Skill Gaps Are Expected To Remain The Primary Challenge For Businesses In 2018

8th December 2017

In the third of our series of interviews ahead of 2018, Kevin J. Borg, Director General of ‎The Malta Chamber of Commerce, Enterprise and Industry shares his thoughts on the key factors dominating business and EU affairs in the year ahead.

As far as the economy is concerned, 2018 promises to be a good year that is expected to continue in the same streak of growth.  Nevertheless there is no doubt that these expectations will be dampened by recent events if these are not dealt with in a timely and effective manner.

Basing one’s projections on the recently published EY attractiveness survey, Malta is bound to remain an attractive country for investment, although this attractiveness in certain aspects is diminishing.

The economy is also expected to grow as more businesses are seeking to capitalise on numerous opportunities in a variety of sectors.  The Chamber recently conducted a survey to assess headline business indicators for 2018.  According to this survey, sales, exports, employment and investment appear to be on an upward trajectory as businesses are optimistic about their future. Another recently conducted survey by the Malta Chamber carried out amongst its members, concluded that businesses were ready to create around 3,000 jobs in the next three years. 

Within this context, the country has in the past years struggled to generate the necessary labour force to keep up with this accelerated rate of growth.  Skills gaps across virtually the whole economic spectrum and employment categories are becoming more and more evident as labour costs are on the rise.  This is expected to remain the No 1 challenge for businesses in 2018.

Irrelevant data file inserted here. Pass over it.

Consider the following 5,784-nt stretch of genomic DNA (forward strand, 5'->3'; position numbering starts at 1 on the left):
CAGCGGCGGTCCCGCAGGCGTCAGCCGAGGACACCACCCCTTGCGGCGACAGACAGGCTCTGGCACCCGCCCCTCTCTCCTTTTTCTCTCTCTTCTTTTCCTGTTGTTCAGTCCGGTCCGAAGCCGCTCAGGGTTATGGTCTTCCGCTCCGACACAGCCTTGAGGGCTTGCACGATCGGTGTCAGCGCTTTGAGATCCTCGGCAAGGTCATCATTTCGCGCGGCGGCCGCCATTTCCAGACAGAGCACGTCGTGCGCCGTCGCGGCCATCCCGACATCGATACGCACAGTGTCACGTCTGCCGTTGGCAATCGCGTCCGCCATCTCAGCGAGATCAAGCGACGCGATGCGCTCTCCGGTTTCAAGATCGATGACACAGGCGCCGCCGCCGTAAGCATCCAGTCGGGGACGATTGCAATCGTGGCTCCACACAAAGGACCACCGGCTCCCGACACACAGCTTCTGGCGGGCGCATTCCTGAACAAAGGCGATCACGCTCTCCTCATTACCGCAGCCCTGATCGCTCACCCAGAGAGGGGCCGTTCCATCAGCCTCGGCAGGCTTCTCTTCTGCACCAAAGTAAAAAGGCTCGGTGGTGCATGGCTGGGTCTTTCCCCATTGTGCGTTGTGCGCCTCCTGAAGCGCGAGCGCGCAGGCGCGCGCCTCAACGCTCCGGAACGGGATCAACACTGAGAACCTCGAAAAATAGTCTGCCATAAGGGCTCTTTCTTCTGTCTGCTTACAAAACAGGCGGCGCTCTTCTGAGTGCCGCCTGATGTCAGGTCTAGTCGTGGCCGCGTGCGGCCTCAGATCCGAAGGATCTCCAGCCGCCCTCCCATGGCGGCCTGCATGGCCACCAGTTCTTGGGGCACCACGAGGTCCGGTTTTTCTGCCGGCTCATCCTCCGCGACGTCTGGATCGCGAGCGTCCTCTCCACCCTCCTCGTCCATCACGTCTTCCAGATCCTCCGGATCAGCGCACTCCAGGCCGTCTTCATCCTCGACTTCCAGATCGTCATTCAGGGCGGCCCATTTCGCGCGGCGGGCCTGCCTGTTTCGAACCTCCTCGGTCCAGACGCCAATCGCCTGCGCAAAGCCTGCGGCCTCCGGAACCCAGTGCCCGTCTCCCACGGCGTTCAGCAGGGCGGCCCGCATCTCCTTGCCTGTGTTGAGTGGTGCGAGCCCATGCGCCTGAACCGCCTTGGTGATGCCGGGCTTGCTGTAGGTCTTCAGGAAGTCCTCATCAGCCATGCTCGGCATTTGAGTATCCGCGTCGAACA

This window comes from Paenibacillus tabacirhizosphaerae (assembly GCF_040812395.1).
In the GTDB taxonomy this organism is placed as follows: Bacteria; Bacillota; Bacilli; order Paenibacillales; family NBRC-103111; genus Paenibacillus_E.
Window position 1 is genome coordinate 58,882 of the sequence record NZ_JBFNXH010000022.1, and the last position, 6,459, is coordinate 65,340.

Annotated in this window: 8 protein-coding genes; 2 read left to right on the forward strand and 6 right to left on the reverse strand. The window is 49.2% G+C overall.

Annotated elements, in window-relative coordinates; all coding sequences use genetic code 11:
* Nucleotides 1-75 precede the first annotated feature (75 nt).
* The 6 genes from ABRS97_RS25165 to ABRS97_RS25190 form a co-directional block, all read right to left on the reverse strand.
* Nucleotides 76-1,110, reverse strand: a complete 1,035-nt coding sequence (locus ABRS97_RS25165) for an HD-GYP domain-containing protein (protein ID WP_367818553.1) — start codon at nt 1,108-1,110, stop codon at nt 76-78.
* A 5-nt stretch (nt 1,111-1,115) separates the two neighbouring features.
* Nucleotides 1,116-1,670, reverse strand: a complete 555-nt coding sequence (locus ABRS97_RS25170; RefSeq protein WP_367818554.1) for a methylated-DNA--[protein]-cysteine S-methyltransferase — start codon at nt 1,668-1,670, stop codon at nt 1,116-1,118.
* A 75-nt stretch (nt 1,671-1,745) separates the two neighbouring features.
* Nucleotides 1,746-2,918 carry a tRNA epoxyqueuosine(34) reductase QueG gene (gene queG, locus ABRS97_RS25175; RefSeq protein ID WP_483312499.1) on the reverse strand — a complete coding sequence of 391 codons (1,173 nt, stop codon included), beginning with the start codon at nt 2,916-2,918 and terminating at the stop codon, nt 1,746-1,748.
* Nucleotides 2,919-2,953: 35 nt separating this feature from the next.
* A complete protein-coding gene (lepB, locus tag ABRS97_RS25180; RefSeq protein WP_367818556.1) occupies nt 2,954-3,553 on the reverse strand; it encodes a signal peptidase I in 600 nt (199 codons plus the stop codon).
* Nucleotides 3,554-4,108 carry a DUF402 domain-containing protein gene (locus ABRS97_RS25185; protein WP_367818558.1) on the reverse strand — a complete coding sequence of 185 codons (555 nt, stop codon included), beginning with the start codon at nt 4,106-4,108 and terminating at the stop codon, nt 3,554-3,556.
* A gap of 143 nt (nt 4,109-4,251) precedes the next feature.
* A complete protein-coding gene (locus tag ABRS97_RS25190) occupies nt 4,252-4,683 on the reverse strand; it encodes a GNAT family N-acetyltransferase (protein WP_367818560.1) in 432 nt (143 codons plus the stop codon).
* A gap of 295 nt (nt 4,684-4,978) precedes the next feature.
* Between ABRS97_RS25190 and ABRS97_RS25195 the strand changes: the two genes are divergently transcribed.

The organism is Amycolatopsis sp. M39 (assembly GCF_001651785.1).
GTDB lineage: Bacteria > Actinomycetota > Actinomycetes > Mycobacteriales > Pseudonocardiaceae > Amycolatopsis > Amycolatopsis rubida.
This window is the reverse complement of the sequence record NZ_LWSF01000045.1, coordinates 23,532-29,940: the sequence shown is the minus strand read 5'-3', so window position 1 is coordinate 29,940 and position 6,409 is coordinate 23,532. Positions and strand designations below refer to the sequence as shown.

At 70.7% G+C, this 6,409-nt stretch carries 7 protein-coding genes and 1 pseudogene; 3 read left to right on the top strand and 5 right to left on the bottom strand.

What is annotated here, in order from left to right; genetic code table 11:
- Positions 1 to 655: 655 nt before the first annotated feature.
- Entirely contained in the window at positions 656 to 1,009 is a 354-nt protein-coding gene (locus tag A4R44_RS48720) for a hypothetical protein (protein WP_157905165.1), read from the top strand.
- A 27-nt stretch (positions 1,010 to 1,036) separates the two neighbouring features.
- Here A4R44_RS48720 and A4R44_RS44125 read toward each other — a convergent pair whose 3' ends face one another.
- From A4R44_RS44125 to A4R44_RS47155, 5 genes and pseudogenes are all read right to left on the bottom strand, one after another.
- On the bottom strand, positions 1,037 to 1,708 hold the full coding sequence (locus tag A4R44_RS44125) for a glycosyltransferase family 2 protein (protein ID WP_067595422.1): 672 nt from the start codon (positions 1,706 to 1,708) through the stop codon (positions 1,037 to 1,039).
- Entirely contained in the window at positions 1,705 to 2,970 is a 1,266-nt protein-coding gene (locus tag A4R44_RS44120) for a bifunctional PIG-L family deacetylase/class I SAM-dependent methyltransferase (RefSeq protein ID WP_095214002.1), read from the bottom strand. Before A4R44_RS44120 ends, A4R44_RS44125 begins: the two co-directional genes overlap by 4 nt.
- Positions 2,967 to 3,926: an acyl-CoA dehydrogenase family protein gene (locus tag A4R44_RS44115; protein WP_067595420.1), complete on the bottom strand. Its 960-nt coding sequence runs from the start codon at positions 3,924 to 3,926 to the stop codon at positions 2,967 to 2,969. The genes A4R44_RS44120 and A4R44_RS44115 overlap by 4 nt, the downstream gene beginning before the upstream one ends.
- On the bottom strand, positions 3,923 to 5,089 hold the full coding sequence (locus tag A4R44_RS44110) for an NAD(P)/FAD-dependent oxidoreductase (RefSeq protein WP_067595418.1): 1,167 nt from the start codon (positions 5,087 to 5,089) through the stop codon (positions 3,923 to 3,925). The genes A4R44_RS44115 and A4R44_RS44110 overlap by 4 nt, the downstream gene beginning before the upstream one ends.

Besides, we need to keep our eyes on the ball and safeguard all aspects of our country’s competitiveness. Systematic attacks on Malta’s reputation and its fiscal regulatory framework need to be dealt with too. This framework is open and transparent as it is EU compliant and it is our duty to defend it.

2018 will also be the year when the EU’s state aid regulations will be up for renewal.  This is a process which the Malta Chamber has followed closely and is in the process of actively influencing to the benefit of the manufacturing industry.

In 2018 the country should also tackle the dire situation traffic has degenerated into.  The piece-meal approach of upgrading certain strategic junctions, though commendable in their particular, will not serve to solve the larger picture. The country needs to come up with an integrated, long-term solution that will ultimately reduce the use of private cars on the roads by providing an efficient and cost-effective public transport system. The Chamber believes that The National Development and Social Fund established through the Individual Investor Programme (IIP) would be put to the best possible use if it were to finance the crucially important and well-overdue strategy to shift towards a sustainable and effective multimodal transportation system. Unless tackled holistically, the traffic jam will only be relocated up the road. 

Ultimately, 2018 promises to be another exciting year.  Like the European Presidency this year, 2018 will see Valletta hosting the title of European Capital of Culture for the first time – a title the Chamber has proudly supported as it housed the Valletta 2018 Foundation from the very start.  This will undoubtedly bring with it a host of opportunities, not only to Valletta but also to the entire country. 

A version of this interview appeared in the latest edition of Business Agenda


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